Category Archives: General
Only John Waters could take the 1990 versions of Johnny Depp, Iggy Pop, Ricki Lake, Willem Dafoe, and Traci Lords, throw them into a musical that pokes fun at the innocent ignorance of 1950s film, and make it work. No, that’s not quite right. Only John Waters could do those things and make it kick all kinds of cinematic ass.
Was it not the great Tom Petty who once said that “the waiting is the hardest part?”
Of course it was. I think most, if not all of us are familiar with that sage piece of wisdom from one of Gainsville, Florida’s favourite sons. So imagine then, if you will, waiting for a brand new Mad Max film.
Imagine waiting thirty damn years.
It’s no secret that I love ‘bad’ movies. So many of my favourite films have at some point or another been referred to as “the worst movie ever,” and Man with the Screaming Brain is no exception. This happens so often to me that I can’t tell anymore if there is something (an appreciation deficiency?) wrong with the majority of people on this planet or if I just have poor taste after all. Maybe it’s both. Either way, Man with the Screaming Brain is everything this b(for bad)-movie junkie craves.
The trailer for FOX’s Lucifer, based on the Vertigo series is here and it is excellent. Take a look and let us know if you agree.
I’ve had the same friends for a long time. Most of my closest friends I’ve known since the eighth grade, so our friendships developed through those awkward teen years of being idiots and finding ourselves. This includes finding our senses of humour I think, but I have two theories about that: One, the people with whom you learn to laugh will laugh with you (and you with them) no matter what you think is funny or not, forever, because it’s now just part of the dynamic of that friendship. Two, you and this person discovered your senses of humour together at the same time and therefore developed similar ones and will always find the same things funny. Two nights ago, one of my oldest pals came over to watch What We Do in the Shadows, and I can’t tell you if we laughed ourselves to tears because the film was in fact that hilarious, or if we are just that used to laughing together. I think it’s a bit of both.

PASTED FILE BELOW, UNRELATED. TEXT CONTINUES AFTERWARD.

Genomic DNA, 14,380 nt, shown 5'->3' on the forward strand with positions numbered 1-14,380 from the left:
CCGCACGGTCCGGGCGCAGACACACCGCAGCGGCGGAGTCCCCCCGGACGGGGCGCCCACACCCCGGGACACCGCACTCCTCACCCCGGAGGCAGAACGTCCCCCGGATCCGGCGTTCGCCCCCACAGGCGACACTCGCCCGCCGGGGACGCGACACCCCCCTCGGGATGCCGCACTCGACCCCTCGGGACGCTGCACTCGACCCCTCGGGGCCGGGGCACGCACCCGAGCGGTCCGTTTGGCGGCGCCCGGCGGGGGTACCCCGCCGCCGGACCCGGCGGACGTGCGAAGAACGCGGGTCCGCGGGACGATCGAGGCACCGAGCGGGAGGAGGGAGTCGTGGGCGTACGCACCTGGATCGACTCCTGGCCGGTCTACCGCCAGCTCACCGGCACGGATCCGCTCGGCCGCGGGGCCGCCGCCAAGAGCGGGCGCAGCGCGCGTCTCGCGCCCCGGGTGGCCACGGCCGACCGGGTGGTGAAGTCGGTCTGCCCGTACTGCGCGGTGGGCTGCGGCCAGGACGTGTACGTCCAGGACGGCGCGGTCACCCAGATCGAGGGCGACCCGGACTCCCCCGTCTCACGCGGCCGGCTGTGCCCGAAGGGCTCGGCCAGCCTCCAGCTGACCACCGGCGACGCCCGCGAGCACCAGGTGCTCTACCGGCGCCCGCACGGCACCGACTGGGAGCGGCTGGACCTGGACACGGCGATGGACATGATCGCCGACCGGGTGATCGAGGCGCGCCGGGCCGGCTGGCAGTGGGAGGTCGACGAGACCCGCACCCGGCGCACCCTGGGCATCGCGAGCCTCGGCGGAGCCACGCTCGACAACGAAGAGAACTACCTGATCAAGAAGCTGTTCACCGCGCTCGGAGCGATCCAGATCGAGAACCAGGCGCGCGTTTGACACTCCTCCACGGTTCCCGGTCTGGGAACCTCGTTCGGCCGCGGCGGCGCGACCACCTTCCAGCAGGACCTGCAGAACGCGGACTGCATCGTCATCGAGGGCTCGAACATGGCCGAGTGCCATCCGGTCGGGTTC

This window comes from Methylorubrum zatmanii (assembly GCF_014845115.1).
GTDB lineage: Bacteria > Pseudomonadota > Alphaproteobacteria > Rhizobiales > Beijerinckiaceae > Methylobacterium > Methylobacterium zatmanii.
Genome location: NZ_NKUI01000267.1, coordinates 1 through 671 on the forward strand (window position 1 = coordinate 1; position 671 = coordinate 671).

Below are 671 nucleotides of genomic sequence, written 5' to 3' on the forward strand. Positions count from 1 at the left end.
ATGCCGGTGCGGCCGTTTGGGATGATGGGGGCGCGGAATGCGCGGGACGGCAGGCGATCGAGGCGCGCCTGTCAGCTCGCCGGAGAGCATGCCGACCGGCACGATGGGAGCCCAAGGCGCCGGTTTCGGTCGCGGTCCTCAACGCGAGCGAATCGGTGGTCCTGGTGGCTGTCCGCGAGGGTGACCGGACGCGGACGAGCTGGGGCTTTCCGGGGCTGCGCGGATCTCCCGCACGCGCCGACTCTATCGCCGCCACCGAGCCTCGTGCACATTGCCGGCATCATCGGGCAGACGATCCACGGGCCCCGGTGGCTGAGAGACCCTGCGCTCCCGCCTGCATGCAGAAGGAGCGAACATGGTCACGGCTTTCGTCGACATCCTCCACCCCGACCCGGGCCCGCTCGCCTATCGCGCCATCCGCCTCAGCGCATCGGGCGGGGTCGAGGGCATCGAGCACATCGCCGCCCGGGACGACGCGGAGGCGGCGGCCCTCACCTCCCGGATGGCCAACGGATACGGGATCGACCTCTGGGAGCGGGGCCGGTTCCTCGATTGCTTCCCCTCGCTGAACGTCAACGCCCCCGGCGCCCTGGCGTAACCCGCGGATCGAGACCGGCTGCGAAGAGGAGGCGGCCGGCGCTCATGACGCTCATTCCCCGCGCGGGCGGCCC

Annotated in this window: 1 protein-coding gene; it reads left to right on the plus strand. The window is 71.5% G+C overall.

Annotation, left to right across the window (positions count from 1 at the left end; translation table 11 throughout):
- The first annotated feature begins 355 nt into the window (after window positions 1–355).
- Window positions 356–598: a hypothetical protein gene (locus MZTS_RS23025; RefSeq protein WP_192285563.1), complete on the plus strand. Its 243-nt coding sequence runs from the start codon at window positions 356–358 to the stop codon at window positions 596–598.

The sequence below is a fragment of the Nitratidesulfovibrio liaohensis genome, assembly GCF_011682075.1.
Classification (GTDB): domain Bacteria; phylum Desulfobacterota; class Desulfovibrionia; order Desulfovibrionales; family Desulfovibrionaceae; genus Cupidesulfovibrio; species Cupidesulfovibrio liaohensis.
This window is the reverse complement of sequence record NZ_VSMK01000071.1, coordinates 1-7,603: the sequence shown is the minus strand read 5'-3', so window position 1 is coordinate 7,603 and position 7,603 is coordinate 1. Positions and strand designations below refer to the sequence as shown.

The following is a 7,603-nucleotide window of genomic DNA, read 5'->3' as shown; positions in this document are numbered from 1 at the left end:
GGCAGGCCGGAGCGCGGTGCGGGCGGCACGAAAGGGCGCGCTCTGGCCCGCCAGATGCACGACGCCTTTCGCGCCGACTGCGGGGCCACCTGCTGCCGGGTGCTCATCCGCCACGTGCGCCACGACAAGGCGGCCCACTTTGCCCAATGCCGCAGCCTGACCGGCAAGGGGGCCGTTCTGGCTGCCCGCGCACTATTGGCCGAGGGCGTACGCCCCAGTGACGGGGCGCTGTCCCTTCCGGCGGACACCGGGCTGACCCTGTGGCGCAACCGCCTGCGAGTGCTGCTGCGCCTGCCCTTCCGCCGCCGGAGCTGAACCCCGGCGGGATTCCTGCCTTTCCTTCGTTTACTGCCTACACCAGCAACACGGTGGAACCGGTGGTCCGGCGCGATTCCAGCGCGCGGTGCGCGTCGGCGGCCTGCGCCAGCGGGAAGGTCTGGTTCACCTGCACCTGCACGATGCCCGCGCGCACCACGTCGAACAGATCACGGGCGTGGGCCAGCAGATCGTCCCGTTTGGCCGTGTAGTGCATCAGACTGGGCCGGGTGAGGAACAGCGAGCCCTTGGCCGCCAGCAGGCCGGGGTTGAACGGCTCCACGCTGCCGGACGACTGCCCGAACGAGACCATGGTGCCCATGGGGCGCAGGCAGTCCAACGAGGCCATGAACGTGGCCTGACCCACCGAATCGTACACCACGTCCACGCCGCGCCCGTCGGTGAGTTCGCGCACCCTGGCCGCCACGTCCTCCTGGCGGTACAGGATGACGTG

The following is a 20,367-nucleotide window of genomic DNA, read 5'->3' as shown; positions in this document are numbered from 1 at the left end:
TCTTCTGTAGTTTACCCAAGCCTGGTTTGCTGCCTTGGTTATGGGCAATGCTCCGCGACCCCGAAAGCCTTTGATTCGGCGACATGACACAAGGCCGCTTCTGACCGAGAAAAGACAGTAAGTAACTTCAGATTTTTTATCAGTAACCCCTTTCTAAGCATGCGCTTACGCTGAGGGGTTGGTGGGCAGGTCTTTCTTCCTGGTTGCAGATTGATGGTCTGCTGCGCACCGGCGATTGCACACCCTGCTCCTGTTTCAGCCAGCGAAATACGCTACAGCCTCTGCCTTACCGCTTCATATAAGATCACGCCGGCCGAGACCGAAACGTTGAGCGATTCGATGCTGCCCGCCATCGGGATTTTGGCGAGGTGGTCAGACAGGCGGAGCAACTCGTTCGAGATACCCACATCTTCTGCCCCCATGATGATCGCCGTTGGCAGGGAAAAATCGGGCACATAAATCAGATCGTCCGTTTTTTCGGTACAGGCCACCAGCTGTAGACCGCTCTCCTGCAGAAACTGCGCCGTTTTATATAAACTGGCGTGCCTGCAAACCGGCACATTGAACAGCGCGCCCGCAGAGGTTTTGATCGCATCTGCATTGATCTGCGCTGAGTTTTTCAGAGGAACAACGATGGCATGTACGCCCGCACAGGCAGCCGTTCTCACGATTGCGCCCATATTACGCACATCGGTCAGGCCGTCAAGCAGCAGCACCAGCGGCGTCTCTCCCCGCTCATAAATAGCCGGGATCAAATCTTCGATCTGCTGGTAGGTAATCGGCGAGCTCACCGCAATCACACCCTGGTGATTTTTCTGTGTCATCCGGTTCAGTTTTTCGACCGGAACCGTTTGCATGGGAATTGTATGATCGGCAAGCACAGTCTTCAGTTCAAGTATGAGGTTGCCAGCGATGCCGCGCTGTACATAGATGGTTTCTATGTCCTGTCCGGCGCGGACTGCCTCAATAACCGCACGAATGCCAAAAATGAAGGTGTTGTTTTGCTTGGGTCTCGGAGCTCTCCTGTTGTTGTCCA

2006 was a big year for me – I turned 20, got married, got pregnant, and had my daughter. It’s a year that stands out on my life’s timeline. It just so happens it was that same year that I read Preacher for the first time and got into the then-strange and nerdy world of comics that I’ve since come to know and love. That spring, only a few weeks after finding out I was going to be a Mama, I went down to Calgary for some kind of comic convention I’d heard about. Little did I know that every spring (and one summer) after that, I would take that same drive down for that show, with so many different people and with so many other adventures along the way. This year was my tenth year at the Calgary Expo, and not only has the show grown to something incredible, but it seems I’ve grown right along with it.
Sometimes bigger is better. And sometimes it’s really, really better. That’s the idea behind the massive, oversized collection Marvel has been releasing the last few years. Roughly the height of of IDW’s Artist Edition collections and the width of a slightly smaller Marvel Omnibus, we’ve seen Wolverine: The Adamantium Collection, X-Men: The Adamantium Collection and Marvels: The Platinum Edition Collection. I’m the proud owner of that last one, it being the fourth time I purchased the seminal Kurt Busiek/Alex Ross story (after a softcover version, a signed hardcover, and then the 10th anniversary reissue). This is literally a tome, expensive yet well worth the money.
The latest large-sizedc collection to hit well-inforced store shelves is Avengers: The Vibranium Collection, itself perfectly timed to coincide with the release of Avengers: Age of Ultron. Read the rest of this entry
Mia Donovan’s cerebral Deprogrammed, is a film about empathy. She shows the viewer what can happen when interpersonal understanding fails. This Hot Docs 2015 documentary shows the audience that what you don’t know is sometimes more important than what you do. Most importantly, we are asked where to “draw the line between personal expression and undue influence.”